Hi friends! Today I’m back with part 2 of my honeymoon recap, which included visiting lots of beautiful wats (temples) in Chiang Mai! We even hiked up a really cool monk’s trail to get to two of the temples, which I’ll get to in a minute. First, if you missed my Bangkok recap you can find that here! And, just a warning, this is a looooong post, so get comfy. Here we go!
After spending just over a day in Bangkok, Fabio and I hopped on a flight north to the second largest city in Thailand, Chiang Mai. We flew through Nok Air and it was very comfortable and quick!
When we arrived at around 10:30 a.m., we got in a cab to take us to our hotel which was inside the old city near the East Gate (Tha Phae Gate). We were staying at The 3 Sis, a boutique hotel/bed and breakfast right in the heart of the city. When we pulled up, we were in awe of the massive mango tree out front. Wow!
The lobby was peaceful and inviting, and we were greeted with the most amazing Thai iced tea. Ahh! I could use a glass of that right now.
Our room was comfortable and spacious (we stayed for four nights total), but my favorite part of the hotel was the view of Wat Phan Tao (one of the temples) right across the street. This was what we saw when we ate breakfast every day!
After we checked in and dropped off our bags (our room was ready early, thank goodness), we decided to walk around the old city of Chiang Mai. On our maps this part of the city had appeared to be pretty small, but we soon found out it was much bigger than we thought. We spent quite a while walking around the streets and still didn’t cover everything.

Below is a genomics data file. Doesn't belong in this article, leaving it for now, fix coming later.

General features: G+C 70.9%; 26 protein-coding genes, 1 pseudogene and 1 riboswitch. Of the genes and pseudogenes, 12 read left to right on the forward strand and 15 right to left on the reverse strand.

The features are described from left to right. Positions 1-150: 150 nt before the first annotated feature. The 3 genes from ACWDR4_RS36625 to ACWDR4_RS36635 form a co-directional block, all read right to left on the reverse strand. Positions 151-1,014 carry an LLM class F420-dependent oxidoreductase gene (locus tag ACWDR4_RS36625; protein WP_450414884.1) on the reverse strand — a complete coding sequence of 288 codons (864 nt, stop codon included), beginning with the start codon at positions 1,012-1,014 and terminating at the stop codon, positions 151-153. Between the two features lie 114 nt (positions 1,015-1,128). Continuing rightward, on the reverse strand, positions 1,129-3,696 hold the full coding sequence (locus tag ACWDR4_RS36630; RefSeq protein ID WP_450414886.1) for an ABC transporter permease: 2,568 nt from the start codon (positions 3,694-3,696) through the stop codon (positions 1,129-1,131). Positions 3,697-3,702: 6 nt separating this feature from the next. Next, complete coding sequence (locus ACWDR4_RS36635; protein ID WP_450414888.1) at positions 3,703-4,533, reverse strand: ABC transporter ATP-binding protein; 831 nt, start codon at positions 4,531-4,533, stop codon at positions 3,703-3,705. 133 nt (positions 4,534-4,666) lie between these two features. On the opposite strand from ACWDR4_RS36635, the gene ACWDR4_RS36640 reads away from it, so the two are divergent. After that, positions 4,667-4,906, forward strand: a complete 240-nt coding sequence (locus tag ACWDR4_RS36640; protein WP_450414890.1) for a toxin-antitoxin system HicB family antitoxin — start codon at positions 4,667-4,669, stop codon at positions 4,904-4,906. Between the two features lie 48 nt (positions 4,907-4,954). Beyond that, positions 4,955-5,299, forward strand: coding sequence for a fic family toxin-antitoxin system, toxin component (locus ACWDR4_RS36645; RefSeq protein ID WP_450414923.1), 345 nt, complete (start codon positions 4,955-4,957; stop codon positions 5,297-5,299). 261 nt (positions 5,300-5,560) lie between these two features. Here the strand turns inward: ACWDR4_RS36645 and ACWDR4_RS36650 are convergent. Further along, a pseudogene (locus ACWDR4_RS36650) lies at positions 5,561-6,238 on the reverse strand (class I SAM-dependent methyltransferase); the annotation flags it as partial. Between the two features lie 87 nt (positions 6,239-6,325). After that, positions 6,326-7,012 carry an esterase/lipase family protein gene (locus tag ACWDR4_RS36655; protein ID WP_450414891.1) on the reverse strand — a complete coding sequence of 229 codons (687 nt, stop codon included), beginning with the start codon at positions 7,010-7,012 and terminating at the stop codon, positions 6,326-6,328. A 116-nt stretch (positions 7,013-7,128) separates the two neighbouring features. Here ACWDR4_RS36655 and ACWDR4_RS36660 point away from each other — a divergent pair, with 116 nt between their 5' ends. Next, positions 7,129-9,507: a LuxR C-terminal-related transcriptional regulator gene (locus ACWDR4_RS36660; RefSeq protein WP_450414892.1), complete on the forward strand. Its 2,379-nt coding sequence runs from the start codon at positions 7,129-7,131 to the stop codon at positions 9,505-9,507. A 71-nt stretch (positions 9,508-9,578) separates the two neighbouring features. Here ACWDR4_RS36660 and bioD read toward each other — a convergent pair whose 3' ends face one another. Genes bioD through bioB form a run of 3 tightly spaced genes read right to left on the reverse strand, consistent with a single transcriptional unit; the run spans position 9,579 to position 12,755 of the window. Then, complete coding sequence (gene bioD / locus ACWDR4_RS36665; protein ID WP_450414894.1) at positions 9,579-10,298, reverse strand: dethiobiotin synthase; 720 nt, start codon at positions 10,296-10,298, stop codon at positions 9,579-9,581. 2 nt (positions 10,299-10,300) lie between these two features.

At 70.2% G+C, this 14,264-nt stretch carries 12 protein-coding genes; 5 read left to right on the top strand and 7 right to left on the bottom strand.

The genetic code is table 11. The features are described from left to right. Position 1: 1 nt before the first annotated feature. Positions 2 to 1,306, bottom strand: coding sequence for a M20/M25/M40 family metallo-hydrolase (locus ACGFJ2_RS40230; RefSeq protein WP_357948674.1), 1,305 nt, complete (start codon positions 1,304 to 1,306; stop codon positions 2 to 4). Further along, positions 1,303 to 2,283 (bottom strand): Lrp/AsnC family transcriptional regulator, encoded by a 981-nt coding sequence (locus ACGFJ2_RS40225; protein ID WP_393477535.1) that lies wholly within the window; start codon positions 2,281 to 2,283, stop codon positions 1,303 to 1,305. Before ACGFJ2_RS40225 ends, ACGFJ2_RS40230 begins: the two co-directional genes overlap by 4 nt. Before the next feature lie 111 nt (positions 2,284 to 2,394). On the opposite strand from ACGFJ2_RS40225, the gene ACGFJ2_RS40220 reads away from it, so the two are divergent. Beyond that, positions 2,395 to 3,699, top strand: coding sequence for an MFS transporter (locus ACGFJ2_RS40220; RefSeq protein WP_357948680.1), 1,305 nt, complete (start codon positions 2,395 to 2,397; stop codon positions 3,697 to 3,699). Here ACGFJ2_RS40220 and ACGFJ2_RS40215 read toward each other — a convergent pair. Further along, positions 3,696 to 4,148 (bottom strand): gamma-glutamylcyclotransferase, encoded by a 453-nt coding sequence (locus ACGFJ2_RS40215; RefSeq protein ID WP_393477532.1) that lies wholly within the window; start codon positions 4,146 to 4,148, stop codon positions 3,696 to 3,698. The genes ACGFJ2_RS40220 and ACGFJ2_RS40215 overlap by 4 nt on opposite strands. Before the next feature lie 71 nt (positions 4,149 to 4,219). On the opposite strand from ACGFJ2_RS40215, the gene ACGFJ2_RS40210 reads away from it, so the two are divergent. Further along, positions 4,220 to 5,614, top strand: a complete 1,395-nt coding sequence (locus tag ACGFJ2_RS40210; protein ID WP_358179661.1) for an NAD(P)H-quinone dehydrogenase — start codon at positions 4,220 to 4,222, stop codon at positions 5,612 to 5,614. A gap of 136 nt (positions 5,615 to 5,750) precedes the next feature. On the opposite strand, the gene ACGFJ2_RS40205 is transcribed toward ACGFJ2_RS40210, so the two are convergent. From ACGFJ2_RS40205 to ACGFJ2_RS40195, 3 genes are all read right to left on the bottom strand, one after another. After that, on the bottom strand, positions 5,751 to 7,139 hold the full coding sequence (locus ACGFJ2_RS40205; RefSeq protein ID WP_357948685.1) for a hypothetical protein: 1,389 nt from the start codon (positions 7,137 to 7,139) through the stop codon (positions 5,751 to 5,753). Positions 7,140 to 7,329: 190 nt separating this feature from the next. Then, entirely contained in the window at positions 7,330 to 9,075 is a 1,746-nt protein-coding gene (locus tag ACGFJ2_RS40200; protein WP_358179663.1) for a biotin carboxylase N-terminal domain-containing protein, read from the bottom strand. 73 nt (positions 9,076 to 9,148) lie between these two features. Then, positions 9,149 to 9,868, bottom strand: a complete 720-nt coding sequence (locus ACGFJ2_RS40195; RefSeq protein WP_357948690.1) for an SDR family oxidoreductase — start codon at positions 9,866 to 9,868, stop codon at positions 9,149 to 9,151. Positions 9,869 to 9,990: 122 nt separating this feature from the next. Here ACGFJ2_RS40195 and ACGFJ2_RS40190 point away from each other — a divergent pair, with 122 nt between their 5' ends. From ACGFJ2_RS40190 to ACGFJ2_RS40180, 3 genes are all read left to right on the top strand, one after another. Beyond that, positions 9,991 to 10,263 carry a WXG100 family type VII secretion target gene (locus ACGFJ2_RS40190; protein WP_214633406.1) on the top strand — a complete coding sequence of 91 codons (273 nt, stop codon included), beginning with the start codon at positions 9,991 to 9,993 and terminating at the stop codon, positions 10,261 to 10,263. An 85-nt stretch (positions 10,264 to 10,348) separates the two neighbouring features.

The first thing I saw that piqued my interest was all the monks! They were everywhere, much more so than in Bangkok. We knew there were lots of wats in Chiang Mai so this wasn’t surprising, but it was still really cool to see. There were even lots of monks shopping in our local 7-11!
After getting our bearings, Fabio and I decided it was time to see some of the wats! The dress code for these was definitely enforced more than in Bangkok, and I made sure to wear pants and a top with sleeves whenever we were exploring the temples. It was super hot, but I didn’t want to be disrespectful!
There were ornate decorations everywhere – on statues, walls, the roof, and even the ceiling – and everything had so many beautiful details.
Like with Christianity, Buddhists believe that making beautiful temples to worship God is a way to get into Heaven. It sure was beautiful!
It was cool seeing some of the older wats too – this one is part of Wat Phan Tao, which was the one that was just steps away from our hotel. Check out the monks! (Obsessed.)
As we were wandering around admiring the beautiful temples, we saw a sign in English that said “Come Meet a Monk.” We noticed a bunch of other Westerners sitting at tables talking to young monks, so we decided to see what it was all about.
When we sat down, we started talking to a 16-year-old monk who was interested in interviewing us for his English homework. Cool! He asked us where we were from, what our jobs were, and what we thought of Thailand so far, among other things.